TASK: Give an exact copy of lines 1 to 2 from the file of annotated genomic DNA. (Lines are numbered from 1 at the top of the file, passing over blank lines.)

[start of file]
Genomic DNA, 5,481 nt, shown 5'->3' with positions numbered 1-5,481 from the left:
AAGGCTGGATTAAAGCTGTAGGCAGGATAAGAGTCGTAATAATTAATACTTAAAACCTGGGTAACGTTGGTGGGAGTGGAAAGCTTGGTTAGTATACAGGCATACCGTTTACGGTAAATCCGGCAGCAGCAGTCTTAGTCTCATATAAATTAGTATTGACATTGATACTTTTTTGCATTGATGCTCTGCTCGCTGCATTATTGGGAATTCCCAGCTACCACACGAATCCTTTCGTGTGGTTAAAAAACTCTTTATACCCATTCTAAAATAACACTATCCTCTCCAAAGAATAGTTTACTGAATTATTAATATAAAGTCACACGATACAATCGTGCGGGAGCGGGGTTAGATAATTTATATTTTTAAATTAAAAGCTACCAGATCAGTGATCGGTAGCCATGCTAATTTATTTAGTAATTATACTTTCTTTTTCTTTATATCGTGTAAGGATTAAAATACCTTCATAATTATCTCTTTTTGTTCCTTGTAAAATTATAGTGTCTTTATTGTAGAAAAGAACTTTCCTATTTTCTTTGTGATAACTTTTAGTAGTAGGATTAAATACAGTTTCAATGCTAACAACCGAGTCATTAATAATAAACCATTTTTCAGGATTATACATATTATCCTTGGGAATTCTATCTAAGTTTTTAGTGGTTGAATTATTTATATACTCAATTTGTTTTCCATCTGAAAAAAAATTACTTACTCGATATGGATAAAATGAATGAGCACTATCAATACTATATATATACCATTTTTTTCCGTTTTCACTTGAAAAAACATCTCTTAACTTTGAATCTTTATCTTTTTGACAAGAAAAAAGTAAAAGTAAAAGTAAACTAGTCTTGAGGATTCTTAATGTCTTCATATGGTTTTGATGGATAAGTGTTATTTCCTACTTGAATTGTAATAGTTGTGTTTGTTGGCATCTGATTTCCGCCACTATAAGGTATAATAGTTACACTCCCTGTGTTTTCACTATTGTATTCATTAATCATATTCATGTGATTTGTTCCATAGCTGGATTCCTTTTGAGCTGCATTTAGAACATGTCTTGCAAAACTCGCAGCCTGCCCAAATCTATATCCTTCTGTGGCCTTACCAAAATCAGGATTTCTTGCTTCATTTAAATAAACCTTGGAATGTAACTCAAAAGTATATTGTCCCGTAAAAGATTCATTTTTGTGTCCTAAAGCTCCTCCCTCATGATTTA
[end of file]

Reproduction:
Genomic DNA, 5,481 nt, shown 5'->3' with positions numbered 1-5,481 from the left:
AAGGCTGGATTAAAGCTGTAGGCAGGATAAGAGTCGTAATAATTAATACTTAAAACCTGGGTAACGTTGGTGGGAGTGGAAAGCTTGGTTAGTATACAGGCATACCGTTTACGGTAAATCCGGCAGCAGCAGTCTTAGTCTCATATAAATTAGTATTGACATTGATACTTTTTTGCATTGATGCTCTGCTCGCTGCATTATTGGGAATTCCCAGCTACCACACGAATCCTTTCGTGTGGTTAAAAAACTCTTTATACCCATTCTAAAATAACACTATCCTCTCCAAAGAATAGTTTACTGAATTATTAATATAAAGTCACACGATACAATCGTGCGGGAGCGGGGTTAGATAATTTATATTTTTAAATTAAAAGCTACCAGATCAGTGATCGGTAGCCATGCTAATTTATTTAGTAATTATACTTTCTTTTTCTTTATATCGTGTAAGGATTAAAATACCTTCATAATTATCTCTTTTTGTTCCTTGTAAAATTATAGTGTCTTTATTGTAGAAAAGAACTTTCCTATTTTCTTTGTGATAACTTTTAGTAGTAGGATTAAATACAGTTTCAATGCTAACAACCGAGTCATTAATAATAAACCATTTTTCAGGATTATACATATTATCCTTGGGAATTCTATCTAAGTTTTTAGTGGTTGAATTATTTATATACTCAATTTGTTTTCCATCTGAAAAAAAATTACTTACTCGATATGGATAAAATGAATGAGCACTATCAATACTATATATATACCATTTTTTTCCGTTTTCACTTGAAAAAACATCTCTTAACTTTGAATCTTTATCTTTTTGACAAGAAAAAAGTAAAAGTAAAAGTAAACTAGTCTTGAGGATTCTTAATGTCTTCATATGGTTTTGATGGATAAGTGTTATTTCCTACTTGAATTGTAATAGTTGTGTTTGTTGGCATCTGATTTCCGCCACTATAAGGTATAATAGTTACACTCCCTGTGTTTTCACTATTGTATTCATTAATCATATTCATGTGATTTGTTCCATAGCTGGATTCCTTTTGAGCTGCATTTAGAACATGTCTTGCAAAACTCGCAGCCTGCCCAAATCTATATCCTTCTGTGGCCTTACCAAAATCAGGATTTCTTGCTTCATTTAAATAAACCTTGGAATGTAACTCAAAAGTATATTGTCCCGTAAAAGATTCATTTTTGTGTCCTAAAGCTCCTCCCTCATGATTTA